Tonicity-responsive genes are regulated by the TonE enhancer element and the tonicity-responsive enhancer binding protein (TonEBP) transcription factor with which it interacts. Urea, a permeant solute coexistent with hypertonic NaCl in the mammalian renal medulla, activates a characteristic set of signaling events that may serve to counteract the effects of NaCl in some contexts. Urea inhibited the ability of hypertonic stressors to increase expression of TonEBP mRNA and also inhibited tonicity-inducible TonE-dependent reporter gene activity. The permeant solute glycerol failed to reproduce these effects, as did cell activators including peptide mitogens and phorbol ester. The inhibitory effect of urea was evident as late as 2 h after the application of hypertonicity. Pharmacological inhibitors of known urea-inducible signaling pathways failed to abolish the inhibitory effect of urea. TonEBP action is incompletely understood, but evidence supports a role for proteasome function and p38 action in regulation; urea failed to inhibit proteasome function or p38 signaling in response to hypertonicity. Consistent with its effect on TonEBP expression and action, urea pretreatment inhibited the effect of hypertonicity on expression of the physiological effector gene, aldose reductase. Taken together, these data 1) define a molecular mechanism of urea-mediated inhibition of tonicity-dependent signaling, and 2) underscore a role for TonEBP abundance in regulating TonE-mediated gene transcription.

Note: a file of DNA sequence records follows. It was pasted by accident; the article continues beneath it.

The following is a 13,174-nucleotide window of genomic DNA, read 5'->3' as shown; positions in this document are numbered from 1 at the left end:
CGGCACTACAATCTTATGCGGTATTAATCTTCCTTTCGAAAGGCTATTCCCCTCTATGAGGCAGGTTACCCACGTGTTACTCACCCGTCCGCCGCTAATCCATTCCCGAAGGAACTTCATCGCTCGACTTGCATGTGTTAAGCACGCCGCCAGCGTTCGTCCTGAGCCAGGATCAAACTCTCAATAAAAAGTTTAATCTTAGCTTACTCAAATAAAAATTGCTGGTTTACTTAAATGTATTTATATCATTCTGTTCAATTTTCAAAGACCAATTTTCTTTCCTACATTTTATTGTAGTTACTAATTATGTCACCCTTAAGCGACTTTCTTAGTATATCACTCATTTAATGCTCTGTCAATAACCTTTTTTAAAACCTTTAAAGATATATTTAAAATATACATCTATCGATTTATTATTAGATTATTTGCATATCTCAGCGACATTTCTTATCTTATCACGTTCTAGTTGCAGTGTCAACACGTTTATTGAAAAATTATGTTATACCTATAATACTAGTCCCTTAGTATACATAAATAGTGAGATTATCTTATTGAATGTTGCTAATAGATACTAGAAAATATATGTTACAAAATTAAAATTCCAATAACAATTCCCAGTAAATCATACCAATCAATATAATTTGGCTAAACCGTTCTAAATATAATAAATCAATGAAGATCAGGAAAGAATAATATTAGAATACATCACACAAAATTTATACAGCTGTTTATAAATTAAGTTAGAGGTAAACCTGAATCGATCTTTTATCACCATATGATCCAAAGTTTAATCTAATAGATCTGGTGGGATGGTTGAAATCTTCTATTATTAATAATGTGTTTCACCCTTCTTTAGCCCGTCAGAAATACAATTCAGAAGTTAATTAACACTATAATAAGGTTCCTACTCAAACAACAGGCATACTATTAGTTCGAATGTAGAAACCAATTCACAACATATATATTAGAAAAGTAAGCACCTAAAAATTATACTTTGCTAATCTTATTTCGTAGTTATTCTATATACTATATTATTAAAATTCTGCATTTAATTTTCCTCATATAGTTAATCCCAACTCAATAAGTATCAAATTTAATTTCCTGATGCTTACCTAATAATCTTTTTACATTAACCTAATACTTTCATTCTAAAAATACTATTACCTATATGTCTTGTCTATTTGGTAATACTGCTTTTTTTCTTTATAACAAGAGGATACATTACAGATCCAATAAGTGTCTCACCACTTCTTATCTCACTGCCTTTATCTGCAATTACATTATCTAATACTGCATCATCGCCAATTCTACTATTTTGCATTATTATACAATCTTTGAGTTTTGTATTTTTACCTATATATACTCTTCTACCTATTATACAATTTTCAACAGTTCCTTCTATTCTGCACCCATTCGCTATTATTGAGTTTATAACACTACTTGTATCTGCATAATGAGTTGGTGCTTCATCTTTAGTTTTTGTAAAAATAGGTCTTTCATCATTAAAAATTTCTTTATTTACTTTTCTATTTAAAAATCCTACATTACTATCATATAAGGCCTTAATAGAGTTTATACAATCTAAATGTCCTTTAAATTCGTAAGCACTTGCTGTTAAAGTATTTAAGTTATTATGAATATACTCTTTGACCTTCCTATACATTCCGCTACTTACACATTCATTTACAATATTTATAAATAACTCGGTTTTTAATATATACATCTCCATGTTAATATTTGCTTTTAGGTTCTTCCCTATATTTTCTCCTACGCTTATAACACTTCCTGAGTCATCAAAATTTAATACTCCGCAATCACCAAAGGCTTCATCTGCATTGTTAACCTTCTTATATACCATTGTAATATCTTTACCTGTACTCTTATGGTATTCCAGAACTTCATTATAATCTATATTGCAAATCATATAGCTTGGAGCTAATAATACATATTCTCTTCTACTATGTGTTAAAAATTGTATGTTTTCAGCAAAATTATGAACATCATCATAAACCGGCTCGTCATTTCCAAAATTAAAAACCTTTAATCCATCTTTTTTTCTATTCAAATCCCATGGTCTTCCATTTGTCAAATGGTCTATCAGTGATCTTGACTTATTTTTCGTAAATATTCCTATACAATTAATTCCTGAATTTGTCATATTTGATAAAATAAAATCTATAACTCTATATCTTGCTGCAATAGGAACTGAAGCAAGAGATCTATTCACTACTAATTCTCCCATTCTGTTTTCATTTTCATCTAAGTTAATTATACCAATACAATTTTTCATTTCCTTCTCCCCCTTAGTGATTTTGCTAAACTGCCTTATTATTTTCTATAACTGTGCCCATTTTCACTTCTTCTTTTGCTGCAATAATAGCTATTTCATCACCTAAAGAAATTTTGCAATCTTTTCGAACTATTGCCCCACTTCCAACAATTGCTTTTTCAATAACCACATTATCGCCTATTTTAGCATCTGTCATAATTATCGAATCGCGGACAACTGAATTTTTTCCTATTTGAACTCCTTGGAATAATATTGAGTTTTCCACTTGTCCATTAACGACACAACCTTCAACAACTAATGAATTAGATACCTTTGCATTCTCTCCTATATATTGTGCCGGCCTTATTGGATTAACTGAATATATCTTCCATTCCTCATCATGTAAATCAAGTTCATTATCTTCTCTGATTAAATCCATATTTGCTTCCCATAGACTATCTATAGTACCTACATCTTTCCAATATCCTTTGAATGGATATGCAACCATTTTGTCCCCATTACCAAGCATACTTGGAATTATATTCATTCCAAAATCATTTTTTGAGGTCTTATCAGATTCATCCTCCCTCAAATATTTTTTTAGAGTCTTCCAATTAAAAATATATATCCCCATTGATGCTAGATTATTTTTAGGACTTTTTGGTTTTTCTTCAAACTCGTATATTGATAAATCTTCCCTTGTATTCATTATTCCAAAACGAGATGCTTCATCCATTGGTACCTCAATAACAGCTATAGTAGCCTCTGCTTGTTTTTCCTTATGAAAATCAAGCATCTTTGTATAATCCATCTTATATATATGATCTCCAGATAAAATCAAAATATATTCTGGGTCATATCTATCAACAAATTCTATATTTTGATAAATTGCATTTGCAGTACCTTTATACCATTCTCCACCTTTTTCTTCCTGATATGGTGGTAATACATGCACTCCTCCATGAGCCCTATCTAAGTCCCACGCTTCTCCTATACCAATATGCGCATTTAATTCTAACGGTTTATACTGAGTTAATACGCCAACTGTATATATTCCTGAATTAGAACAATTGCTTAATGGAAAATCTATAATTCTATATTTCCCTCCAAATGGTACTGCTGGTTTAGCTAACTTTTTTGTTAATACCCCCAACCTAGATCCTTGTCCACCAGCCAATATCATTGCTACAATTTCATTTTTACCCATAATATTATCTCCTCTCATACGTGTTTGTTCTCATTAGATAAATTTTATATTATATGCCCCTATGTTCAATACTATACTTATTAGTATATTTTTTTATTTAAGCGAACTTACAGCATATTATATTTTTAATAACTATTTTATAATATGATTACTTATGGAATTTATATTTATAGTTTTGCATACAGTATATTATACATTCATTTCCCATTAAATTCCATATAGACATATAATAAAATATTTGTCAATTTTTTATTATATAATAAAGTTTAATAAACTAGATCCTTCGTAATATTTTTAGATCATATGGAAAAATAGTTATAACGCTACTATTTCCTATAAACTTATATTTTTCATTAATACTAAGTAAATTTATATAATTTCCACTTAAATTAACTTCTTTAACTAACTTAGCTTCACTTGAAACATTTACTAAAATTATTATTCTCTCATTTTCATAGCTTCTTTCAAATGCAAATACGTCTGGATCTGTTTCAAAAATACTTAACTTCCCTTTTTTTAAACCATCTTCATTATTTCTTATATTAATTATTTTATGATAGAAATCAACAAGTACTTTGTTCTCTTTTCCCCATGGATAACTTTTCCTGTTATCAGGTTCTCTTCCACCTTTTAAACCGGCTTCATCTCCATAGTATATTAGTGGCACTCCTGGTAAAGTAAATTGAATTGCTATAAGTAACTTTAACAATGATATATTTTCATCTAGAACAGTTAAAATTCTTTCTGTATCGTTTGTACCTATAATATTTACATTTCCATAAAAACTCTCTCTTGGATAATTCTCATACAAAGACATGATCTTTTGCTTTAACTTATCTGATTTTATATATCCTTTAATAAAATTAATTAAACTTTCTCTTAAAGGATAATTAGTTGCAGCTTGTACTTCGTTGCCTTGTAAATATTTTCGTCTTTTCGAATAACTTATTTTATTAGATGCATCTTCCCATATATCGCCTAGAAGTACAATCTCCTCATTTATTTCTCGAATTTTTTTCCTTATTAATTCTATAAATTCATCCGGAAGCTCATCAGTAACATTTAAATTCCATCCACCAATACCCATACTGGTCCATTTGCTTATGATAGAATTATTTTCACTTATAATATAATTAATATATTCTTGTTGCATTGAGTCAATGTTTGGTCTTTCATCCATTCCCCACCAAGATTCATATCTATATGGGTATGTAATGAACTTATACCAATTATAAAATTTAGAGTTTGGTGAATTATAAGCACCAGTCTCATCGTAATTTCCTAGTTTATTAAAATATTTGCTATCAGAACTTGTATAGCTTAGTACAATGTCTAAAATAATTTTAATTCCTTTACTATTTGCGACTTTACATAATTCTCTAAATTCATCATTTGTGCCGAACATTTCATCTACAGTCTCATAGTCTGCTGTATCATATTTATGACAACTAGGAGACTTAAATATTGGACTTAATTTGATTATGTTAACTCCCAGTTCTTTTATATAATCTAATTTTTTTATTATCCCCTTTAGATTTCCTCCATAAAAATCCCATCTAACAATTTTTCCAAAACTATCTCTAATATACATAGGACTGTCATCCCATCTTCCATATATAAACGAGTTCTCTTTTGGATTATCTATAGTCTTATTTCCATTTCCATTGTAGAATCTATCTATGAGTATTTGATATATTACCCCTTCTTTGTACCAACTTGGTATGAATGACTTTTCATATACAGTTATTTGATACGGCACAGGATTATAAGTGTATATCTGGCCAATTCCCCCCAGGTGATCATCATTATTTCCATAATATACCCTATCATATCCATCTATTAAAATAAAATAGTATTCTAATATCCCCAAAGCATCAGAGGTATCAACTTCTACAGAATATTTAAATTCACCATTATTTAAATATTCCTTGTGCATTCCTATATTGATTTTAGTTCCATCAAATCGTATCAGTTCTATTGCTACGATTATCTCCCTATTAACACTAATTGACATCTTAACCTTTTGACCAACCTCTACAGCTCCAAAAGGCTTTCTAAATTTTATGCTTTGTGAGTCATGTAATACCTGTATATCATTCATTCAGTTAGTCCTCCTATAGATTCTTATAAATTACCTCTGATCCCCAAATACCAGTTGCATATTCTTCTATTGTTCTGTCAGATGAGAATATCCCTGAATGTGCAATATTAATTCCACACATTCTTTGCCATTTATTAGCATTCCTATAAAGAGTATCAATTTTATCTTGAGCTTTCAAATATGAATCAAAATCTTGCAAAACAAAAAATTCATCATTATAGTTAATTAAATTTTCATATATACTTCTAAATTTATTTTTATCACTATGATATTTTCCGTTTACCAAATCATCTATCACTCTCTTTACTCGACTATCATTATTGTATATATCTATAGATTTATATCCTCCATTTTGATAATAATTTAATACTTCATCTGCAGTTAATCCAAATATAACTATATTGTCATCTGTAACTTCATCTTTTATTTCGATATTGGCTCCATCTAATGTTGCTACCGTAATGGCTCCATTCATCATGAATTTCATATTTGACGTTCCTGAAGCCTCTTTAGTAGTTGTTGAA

- Cell culture
- Mitogen-activated protein kinase
- Tonicity-responsive enhancer binding protein
ASJC Scopus subject areas